A few weeks ago, my 14-year-old son, Yosef, had a decision to make. Would his fall sport of choice be football or cross country?
While insignificant compared to the major world issues engulfing the news each night, this choice was important to him. Yosef was entering a new high school where roster spots on any other athletic team would be nearly impossible to come by.
As the season drew nearer, my wife and I detected Yosef’s self-induced pressure to make a fall sports pick was mounting. My son understood his mother and I would support any decision. I’m sure my son also understood his parents approached the choice from different perspectives.
My wife is a highly competitive type who wants to win – at everything. If she senses an ability to excel, she’s in. If not, she would choose not to go through the motions. If she were faced with the same choice as Yosef, cross country would win out.
That point of view is completely defensible here. After all, Yosef weighs less than 100 pounds, and sat the bench in his one stint as a football player in a Pop Warner team several years ago. Cross country was the hands-down choice from the perspective of playing to succeed athletically.
I am less athletic and less competitive than my wife. I like to win but would not forgo participating on a team even if I’d be relegated to a full-time role on the bench. I have never been great at any sports and was more of a “social” player — more apt to focus on having fun and playing with friends versus wins and losses.
Yosef and I spent some time driving to conditioning practices over the fleeting days of summer break before he finally asked for my perspective on how for him to make his choice.
I wrestled with how to advise him, understanding my wife and I represented two divergent paths:
- Play what you’d be decent at (cross country), or,
- Play where you’d have more fun (football)
The crushing responsibility of raising a teenager into a capable, independent person weighed on me. My response could make this choice obvious or leave him to choose for himself.
“You know, the choice is yours – not mine,” I said. “I’ll support you either way and so will your mom. If I were faced with the same decisions, I’d figure out where I’d be happiest.”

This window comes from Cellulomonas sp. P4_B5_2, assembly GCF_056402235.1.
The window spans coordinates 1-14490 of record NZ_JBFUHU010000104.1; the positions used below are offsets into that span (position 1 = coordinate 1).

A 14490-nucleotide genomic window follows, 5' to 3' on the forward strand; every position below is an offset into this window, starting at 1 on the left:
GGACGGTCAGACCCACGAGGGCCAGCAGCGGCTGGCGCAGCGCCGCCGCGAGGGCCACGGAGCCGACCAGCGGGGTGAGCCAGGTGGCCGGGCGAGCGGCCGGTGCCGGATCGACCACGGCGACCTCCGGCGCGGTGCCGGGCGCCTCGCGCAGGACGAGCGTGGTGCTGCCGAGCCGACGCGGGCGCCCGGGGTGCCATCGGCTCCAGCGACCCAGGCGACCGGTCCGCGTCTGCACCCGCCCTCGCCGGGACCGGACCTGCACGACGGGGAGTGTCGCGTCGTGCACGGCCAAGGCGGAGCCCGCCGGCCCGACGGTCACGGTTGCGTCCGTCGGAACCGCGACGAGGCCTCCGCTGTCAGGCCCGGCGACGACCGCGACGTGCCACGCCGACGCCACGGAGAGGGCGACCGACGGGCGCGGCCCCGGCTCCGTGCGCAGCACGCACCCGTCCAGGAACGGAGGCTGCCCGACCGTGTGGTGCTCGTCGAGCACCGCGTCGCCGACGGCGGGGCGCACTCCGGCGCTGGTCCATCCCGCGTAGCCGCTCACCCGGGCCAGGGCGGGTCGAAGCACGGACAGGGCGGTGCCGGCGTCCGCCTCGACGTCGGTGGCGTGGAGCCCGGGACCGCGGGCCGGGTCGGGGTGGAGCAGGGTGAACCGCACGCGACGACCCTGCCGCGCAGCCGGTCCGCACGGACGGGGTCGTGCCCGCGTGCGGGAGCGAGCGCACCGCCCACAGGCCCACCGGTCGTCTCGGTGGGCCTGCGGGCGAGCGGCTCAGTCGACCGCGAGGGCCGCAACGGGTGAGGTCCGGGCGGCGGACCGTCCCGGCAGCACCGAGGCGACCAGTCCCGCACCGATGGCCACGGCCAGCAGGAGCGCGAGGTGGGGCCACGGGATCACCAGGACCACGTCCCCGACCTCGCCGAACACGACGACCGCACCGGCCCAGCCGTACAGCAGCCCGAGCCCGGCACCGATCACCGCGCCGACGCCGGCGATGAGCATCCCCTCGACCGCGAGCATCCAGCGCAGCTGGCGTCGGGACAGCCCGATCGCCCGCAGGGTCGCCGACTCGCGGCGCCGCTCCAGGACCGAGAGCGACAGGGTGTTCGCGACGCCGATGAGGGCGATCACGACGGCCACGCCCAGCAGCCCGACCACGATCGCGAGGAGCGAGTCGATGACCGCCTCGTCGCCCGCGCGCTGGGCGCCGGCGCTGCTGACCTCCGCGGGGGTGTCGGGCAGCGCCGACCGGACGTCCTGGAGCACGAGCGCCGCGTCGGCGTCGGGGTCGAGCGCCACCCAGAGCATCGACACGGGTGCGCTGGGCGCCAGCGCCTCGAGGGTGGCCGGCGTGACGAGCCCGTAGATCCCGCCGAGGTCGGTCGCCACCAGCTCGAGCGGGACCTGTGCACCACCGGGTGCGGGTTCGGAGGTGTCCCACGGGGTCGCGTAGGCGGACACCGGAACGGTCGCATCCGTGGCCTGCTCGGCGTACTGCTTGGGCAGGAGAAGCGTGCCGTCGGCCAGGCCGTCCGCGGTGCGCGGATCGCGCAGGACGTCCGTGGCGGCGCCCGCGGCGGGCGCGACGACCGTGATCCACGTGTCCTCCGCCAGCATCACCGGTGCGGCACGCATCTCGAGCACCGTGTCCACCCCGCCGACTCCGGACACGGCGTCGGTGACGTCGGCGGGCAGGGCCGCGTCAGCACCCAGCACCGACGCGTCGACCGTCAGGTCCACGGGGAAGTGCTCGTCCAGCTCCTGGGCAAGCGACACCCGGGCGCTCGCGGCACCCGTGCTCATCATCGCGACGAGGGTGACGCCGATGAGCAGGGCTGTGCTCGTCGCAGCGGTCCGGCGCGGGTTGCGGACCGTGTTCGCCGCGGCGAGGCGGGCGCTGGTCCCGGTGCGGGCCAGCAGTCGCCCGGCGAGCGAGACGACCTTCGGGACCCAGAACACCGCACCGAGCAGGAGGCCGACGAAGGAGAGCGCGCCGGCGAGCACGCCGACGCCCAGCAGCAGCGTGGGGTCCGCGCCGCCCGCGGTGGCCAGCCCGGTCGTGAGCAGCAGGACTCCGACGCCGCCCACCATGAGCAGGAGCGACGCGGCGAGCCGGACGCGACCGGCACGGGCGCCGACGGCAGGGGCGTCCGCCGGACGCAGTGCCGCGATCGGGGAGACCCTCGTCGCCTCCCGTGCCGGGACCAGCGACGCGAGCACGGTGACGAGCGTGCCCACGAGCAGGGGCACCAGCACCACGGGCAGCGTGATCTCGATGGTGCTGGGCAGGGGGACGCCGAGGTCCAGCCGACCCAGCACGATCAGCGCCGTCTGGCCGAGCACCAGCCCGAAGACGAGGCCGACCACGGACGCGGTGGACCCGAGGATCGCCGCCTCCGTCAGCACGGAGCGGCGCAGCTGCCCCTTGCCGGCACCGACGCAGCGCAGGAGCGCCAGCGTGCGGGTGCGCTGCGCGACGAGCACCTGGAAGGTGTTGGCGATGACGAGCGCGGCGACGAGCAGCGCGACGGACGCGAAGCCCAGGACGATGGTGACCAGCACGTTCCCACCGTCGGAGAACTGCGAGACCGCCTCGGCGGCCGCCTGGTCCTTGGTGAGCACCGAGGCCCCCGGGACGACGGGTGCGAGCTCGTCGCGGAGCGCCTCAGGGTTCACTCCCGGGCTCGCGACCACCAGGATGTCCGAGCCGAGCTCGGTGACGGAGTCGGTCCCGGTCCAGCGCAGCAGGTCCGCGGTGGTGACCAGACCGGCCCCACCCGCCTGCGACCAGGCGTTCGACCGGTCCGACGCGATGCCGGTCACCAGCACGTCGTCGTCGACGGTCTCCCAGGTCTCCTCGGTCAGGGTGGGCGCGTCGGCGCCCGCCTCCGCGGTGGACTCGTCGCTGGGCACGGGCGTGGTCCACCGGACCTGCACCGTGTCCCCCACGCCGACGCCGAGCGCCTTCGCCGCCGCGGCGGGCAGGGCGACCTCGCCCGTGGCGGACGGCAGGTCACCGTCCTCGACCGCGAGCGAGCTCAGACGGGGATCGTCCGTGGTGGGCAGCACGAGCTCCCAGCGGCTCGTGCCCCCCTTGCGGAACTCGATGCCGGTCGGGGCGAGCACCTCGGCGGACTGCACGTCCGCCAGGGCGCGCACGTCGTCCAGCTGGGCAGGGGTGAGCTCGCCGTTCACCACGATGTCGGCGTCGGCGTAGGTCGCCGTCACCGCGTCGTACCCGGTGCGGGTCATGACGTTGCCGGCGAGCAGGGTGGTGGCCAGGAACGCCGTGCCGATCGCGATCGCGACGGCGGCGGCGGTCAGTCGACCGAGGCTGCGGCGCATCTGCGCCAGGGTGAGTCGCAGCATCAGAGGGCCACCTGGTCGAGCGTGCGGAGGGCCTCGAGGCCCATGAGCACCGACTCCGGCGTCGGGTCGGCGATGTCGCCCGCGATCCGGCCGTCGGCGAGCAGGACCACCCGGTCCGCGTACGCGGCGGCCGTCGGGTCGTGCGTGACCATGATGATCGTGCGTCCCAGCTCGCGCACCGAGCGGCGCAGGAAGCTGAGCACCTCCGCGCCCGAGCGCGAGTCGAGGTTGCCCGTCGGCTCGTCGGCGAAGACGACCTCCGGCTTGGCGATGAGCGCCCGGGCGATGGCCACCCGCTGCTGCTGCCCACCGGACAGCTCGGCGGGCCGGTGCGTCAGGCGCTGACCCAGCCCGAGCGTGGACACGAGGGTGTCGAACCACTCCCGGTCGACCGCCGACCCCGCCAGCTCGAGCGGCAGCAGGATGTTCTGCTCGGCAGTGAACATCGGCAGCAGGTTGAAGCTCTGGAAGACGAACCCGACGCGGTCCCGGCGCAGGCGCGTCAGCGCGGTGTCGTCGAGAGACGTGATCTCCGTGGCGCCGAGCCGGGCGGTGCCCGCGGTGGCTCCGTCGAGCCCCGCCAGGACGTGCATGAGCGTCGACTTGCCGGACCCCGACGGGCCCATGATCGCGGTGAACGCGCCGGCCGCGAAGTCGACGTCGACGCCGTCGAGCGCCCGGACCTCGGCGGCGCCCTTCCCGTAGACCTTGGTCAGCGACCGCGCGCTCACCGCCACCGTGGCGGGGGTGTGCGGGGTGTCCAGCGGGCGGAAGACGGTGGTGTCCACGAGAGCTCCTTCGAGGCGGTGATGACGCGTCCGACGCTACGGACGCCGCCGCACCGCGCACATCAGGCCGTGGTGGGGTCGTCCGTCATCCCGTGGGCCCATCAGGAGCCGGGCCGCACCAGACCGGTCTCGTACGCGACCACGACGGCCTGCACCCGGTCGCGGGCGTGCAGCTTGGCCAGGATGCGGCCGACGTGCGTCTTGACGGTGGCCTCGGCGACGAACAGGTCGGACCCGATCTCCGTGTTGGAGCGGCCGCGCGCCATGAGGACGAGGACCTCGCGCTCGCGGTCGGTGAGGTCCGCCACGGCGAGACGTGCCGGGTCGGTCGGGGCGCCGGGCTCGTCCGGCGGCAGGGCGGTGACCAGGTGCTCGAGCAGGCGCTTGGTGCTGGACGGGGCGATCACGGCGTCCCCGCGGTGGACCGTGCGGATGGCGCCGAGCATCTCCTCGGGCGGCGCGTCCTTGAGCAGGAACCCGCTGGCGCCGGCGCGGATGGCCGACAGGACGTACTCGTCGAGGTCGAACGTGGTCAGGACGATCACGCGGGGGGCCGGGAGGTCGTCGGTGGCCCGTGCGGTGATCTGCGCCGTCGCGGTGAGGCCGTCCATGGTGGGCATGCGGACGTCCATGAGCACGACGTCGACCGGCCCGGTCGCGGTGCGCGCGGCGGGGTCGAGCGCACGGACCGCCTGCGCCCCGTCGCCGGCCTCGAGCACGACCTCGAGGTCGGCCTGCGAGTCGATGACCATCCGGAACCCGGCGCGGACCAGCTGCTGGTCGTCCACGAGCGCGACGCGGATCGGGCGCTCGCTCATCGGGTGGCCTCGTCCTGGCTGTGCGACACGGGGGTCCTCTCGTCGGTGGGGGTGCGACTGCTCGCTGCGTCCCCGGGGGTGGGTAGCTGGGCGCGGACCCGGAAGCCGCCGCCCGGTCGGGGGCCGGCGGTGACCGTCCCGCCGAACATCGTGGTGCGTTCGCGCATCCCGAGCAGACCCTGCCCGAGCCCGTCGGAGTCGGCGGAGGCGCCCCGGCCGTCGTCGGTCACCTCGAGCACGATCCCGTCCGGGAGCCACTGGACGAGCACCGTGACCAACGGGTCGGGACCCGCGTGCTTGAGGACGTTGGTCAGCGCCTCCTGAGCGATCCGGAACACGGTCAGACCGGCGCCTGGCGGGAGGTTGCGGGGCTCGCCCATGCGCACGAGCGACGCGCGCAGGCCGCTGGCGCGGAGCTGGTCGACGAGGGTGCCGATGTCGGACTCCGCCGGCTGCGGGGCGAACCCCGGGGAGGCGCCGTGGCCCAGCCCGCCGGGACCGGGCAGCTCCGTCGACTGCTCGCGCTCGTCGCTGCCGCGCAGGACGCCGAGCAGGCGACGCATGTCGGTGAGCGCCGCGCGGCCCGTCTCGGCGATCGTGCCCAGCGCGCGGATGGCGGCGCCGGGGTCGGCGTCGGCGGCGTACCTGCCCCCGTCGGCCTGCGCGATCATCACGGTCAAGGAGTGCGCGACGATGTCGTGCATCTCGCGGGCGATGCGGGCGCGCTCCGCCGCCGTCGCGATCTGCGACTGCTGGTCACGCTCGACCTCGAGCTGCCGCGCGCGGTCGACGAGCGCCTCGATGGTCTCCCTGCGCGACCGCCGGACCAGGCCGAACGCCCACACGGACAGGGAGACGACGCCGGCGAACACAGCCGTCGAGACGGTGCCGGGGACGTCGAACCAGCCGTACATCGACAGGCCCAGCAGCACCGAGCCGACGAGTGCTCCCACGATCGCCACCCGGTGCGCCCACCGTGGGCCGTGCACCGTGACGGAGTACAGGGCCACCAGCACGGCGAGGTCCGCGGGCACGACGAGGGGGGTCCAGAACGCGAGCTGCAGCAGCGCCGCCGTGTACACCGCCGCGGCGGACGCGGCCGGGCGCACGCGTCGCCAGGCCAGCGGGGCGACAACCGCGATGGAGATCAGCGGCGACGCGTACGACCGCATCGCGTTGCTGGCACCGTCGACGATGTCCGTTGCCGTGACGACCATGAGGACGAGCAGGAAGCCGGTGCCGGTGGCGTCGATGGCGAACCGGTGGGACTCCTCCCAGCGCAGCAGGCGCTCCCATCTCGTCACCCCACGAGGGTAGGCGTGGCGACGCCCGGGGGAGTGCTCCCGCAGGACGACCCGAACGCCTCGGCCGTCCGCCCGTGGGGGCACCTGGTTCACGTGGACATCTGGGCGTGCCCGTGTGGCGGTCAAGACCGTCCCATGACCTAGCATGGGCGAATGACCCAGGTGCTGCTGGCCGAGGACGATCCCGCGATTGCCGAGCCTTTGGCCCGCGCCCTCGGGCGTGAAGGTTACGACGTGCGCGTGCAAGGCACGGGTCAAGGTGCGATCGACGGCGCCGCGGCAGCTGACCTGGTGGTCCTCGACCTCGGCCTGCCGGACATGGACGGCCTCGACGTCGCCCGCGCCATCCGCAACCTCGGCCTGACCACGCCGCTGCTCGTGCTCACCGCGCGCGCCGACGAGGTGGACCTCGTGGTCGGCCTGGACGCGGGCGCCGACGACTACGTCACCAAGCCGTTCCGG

As Yosef nodded his head and gazed out of the passenger window, I knew that we’d be spending the fall season on the gridiron. I have regretted giving that advice ever since.
I do not regret allowing Yosef to make the choice himself. He’s old enough to control his social calendar.
I do not feel regret knowing that my son would spend the football season buried deep on the team’s depth chart – probably never to see the field after pregame warmups.
I do not regret not trying to more directly steer him to cross country. There is always next year.
I do regret, though, punting on the opportunity to teach Yosef about making choices in life – those that have consequences beyond the equipment needed for participation.
Telling a teenager to base a decision solely on happiness might be fine for minor things — like football and cross country — and terrible for life. The truth is, very few of the decisions Yosef will make should begin with the evaluation of his assumed, resulting joy and happiness.
Happiness not always an option
Most adult choices involve boring stuff like needs and utility. Often, I make choices based on whether the means are truly worth the end. My decisions are pragmatic, logical and done after serious opining of potential consequences.
While I’m content with Yosef sitting on the sideline this football season, I am not OK with him taking such an approach to college admissions, his studies or his future career pursuits. Will Yosef, though, understand the difference?
Have I traded the short-term path of least resistance by signing my son up for a treacherous, long-term climb?
That day, I think, I was indoctrinated into the world of parenting a teen – the time in life where I’m in the passenger seat of the decision-making minivan. I would prefer to be at the wheel, controlling the route to the destination. Or, at minimum, I’d like to have one hand on the wheel so that it is impossible for Yosef to ignore my influence during the trip.
I thought about that analogy as I waited for Yosef to immerge from the locker room, in the pouring rain, after his team’s first game (an ugly 13-0 loss that was delayed by rain midway through the second half).
He seemed upbeat for having sat on the sidelines all evening.
“Man, Dad, I know I can get in there!” Yosef was quiet, but confident.
“Just keep working, man. Control what you can. Nothing in life is given,” I replied quickly.
I suddenly swelled with pride. Yosef probably will not play this year, but he sure as hell will not quit.
Maybe, after all, Yosef is learning something because of making decisions based on happiness alone. Maybe he’s learning that the perception of what will bring joy is not devoid of hard work and suffering. Maybe he’s actively redefining what his happiness looks like.
And maybe, if football continues this trajectory for the season, next year Yosef will run cross country instead – and still be happy.